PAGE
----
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Democrats in New Congress Seek to Make Mark on US Foreign Policy


Emboldened by their electoral victories that gave them majorities in the U.S. House of Representatives and the Senate, congressional Democrats are hammering out their agenda for next year. Deborah Tate files a background report looking at how the shift in power on Capitol Hill may impact U.S. foreign policy, and in particular, the war in Iraq.

Although domestic issues traditionally decide midterm elections, foreign policy appeared to drive this year's contest to a large extent.

"The people in America want change," said Senator Chuck Schumer, a New York Democrat. "They are not happy with what is happening overseas in Iraq."

Public opinion polls show that this month's election was in large part a referendum on the Bush administration and its policy toward Iraq.

When they take control of Congress next year, Democrats are vowing to press the administration to change course in Iraq. Although many Democrats are divided on how to proceed, a number of prominent Democrats are urging a phased U.S. troop withdrawal in an effort to press the Iraqis to take more responsibility for ensuring the security and stability of their country.

Senator Carl Levin, a Michigan Democrat, is to become chairman of the Senate Armed Services Committee in January.

"Most Democrats share the view that we should pressure the White House to commence the phased redeployment of U.S. troops from Iraq in four to six months, to begin these redeployments, and thereby to make it clear to the Iraqis that our presence is not open-ended, and that they must take the necessary political compromises to preserve Iraq as a nation," he said. "We cannot save the Iraqis from themselves."

Some Republicans agree with that approach, but not all of them.

Senator John McCain of Arizona, a member of the Armed Services Committee, advocates increasing U.S. troop strength in Iraq. He spoke on NBC's Meet the Press Sunday.

"There are some who say we can stabilize the situation and withdraw gradually," he said. "I do not accept that. I think that what is going to happen is that as you withdraw, you will see sectarian violence increase, you will see involvement by Iran and Syria, and I think you will see a serious situation."

The Bush administration has expressed concern about a U.S. withdrawal from the country before a stable, secure Iraq is established, saying that could leave a failed state that is a haven for terrorists and a threat to the region.

"I do not think we need a lot more pressure on the Iraqis to help them do what they need to do," said Josh Bolton, White House chief of staff, who spoke on ABC's This Week program. "Sure, we are all saying the Iraqis need to step up and get their own situation under control. It is a sovereign government. We need to treat them as a sovereign government. But we also need to give them the support they need to succeed."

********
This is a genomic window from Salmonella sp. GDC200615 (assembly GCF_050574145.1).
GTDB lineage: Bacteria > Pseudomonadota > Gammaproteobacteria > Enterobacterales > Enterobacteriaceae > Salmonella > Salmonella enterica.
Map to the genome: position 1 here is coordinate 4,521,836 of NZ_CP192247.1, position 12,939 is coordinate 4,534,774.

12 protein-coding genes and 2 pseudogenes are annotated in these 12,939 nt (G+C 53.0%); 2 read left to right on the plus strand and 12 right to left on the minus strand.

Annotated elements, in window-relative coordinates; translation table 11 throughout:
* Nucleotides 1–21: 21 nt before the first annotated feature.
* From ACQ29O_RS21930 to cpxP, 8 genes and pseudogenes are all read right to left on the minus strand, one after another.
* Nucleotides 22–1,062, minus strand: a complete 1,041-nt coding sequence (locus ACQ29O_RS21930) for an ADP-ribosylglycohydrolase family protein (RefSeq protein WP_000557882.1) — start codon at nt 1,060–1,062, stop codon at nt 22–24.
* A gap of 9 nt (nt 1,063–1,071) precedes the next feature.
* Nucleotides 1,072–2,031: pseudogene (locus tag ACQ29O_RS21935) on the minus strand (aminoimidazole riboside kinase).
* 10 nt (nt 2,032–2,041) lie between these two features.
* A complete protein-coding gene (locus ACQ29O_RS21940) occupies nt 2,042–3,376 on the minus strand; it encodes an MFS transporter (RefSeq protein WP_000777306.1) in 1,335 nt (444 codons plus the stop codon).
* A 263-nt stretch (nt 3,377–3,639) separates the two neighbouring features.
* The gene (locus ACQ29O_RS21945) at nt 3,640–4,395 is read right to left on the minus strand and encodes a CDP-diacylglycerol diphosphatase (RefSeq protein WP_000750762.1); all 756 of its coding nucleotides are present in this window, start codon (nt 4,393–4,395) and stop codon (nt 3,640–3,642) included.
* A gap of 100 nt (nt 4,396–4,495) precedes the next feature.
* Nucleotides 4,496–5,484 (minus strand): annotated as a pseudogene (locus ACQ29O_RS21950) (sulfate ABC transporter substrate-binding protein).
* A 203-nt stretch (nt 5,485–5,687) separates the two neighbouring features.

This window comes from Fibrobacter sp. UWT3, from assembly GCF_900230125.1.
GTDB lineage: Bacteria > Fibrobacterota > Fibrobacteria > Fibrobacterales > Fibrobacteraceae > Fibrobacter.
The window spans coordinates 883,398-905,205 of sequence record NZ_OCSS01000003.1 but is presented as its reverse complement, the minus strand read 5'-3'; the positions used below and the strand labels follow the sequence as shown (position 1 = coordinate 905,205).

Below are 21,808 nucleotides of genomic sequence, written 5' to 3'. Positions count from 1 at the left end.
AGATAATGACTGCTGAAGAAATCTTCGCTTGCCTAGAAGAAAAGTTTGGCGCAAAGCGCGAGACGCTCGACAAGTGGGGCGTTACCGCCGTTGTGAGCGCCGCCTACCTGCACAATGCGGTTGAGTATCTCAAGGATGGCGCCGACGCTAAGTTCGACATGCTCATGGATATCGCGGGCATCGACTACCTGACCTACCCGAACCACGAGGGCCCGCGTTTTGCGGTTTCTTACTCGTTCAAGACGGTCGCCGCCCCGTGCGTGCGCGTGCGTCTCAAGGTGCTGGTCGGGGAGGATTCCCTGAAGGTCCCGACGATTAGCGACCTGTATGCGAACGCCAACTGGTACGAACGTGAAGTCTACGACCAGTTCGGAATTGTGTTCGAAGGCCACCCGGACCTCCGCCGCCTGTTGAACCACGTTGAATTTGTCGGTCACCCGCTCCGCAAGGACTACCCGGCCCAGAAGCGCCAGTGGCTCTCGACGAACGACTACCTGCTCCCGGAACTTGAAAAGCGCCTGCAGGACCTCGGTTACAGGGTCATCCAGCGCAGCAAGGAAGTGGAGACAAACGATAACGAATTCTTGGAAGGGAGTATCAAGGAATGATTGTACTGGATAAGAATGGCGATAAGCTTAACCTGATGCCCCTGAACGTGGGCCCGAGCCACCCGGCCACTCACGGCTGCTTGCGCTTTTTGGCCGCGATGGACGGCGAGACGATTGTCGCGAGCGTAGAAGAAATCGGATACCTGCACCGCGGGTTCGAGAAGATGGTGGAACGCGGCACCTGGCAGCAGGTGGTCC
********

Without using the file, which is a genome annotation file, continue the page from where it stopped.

Many Democrats argue they are not advocating an immediate and total withdrawal from Iraq. They also say they do not plan to cut off funding for U.S. troops serving in Iraq.

The White House underscores the point that even though Democrats will be in the majority in Congress beginning in January, they will have limited ability to control defense and foreign policy issues. Under the U.S. Constitution, the president commands the armed forces and oversees diplomacy with other nations.

But in the aftermath of his Republican Party's electoral defeats in Congress, President Bush has signaled a willingness to look at another way forward in Iraq.

"I am open to any ideas that will help us achieve our goals of defeating the terrorists, and ensuring that Iraq's democratic government succeeds," he said.

Toward that end, he has nominated former Central Intelligence Agency director Bob Gates to replace Secretary of Defense Donald Rumsfeld.

Gates, who faces a Senate confirmation vote next month, has served on the bipartisan Iraq Study Group, which is expected to recommend proposals that news reports say could offer President Bush a way to change tactics in Iraq.

While Democrats hope to influence Iraq policy in the future, they also plan to hold hearings to look back at decisions made by the administration in the run-up to the war and in the prosecution of the war.

"The success of the war in Iraq and the success in the war against terrorism will come only if we make good decisions," said Senator Byron Dorgan, a North Dakota Democrat. "To date, those who have made those decisions about both have not been held accountable for, in some cases, some very major mistakes."

The Senate Intelligence and Foreign Relations Committees plan hearings on the administration's handling of Iraq.

The Senate Judiciary Committee is expected to conduct hearings into the Justice Department's conduct in the fight against terrorism, from secret searches to wiretaps to the treatment of terrorism detainees.

On other foreign policy matters, Democrats may urge the Bush administration to drop its opposition to holding direct talks with its adversaries, such as Iran, North Korea and Syria. Senator Joe Biden, who is to become chairman of the Foreign Relations Committee next year, has long argued that the administration's reluctance to talk to Iran and Syria has hurt efforts toward ending the violence in Iraq.

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